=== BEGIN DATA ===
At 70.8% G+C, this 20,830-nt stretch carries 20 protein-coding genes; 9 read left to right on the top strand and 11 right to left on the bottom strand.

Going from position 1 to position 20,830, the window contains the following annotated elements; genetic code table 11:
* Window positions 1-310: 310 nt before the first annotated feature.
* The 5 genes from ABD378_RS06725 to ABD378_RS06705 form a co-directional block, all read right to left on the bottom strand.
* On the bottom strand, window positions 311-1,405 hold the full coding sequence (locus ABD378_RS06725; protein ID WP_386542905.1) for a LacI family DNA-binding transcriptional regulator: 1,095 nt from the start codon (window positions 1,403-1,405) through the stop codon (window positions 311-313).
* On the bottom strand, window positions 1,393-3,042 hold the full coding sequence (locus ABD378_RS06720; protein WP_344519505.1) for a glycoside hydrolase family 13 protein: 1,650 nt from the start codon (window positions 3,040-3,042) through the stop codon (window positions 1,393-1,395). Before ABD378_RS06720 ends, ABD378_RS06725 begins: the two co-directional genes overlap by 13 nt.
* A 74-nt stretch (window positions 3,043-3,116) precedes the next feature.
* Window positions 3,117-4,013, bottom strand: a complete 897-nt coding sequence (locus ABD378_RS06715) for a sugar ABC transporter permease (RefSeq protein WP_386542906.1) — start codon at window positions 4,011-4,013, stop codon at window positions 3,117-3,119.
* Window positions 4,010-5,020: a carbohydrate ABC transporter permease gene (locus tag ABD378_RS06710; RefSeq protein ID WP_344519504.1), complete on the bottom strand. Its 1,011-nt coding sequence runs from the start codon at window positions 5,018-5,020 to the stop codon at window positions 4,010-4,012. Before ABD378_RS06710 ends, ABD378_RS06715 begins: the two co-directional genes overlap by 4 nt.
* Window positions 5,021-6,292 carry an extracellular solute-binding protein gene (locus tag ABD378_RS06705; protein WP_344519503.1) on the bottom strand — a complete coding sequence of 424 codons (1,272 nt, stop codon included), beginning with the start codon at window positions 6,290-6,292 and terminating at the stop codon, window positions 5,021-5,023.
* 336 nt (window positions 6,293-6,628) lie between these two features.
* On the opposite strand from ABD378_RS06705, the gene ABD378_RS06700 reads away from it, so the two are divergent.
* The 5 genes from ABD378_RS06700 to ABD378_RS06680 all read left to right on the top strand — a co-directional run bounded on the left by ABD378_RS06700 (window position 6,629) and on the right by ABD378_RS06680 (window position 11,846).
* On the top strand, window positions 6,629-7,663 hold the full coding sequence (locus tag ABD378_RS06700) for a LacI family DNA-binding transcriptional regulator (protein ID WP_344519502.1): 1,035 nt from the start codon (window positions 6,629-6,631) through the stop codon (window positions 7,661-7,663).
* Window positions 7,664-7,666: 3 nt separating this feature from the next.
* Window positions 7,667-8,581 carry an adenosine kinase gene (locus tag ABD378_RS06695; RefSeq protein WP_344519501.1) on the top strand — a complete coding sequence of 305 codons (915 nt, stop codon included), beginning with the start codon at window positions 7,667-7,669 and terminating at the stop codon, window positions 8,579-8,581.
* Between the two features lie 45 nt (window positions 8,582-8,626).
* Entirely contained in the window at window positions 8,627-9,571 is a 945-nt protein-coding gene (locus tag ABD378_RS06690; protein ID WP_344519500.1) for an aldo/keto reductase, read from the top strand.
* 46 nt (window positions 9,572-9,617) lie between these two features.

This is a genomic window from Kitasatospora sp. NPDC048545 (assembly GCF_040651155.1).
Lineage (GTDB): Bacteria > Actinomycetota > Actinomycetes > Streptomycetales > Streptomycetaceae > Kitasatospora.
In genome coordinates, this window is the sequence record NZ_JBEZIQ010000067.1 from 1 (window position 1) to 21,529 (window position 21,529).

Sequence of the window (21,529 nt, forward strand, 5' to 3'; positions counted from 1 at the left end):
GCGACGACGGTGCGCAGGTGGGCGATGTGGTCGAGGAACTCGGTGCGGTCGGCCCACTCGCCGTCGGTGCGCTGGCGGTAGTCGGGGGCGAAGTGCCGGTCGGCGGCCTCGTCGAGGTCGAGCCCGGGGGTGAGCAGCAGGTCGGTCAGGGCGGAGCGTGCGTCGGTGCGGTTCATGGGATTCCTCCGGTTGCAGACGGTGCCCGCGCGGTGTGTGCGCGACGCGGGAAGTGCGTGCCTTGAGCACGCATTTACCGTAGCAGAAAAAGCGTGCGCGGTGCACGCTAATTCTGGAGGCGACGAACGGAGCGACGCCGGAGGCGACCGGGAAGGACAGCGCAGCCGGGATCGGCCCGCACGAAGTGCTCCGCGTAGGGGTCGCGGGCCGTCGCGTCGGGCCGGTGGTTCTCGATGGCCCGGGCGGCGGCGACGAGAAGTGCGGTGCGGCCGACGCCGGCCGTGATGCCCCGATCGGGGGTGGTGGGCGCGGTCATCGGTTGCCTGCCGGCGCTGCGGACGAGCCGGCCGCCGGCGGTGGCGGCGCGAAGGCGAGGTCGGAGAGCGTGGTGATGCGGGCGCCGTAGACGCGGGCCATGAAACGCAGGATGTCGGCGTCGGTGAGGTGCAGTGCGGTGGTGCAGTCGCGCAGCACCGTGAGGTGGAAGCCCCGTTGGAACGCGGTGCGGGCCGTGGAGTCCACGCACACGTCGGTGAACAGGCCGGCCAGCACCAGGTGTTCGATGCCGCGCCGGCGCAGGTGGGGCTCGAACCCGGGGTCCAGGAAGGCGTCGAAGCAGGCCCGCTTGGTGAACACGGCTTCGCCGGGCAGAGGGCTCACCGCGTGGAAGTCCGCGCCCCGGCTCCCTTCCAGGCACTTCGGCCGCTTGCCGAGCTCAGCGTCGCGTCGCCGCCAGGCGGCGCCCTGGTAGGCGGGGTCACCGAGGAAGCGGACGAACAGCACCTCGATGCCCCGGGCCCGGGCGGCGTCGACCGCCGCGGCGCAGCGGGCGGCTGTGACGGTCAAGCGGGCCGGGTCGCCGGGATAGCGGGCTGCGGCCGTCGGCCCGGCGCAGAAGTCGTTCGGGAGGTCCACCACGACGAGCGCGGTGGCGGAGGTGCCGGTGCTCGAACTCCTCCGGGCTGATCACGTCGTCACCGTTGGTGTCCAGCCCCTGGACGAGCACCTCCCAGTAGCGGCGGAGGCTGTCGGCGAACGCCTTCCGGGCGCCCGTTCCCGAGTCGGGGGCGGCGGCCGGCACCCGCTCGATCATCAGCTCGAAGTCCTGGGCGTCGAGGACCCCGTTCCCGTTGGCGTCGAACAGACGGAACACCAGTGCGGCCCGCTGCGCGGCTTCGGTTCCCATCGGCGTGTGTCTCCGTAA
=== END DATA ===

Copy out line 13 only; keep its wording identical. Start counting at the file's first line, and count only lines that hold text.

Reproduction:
* The 5 genes from ABD378_RS06700 to ABD378_RS06680 all read left to right on the top strand — a co-directional run bounded on the left by ABD378_RS06700 (window position 6,629) and on the right by ABD378_RS06680 (window position 11,846).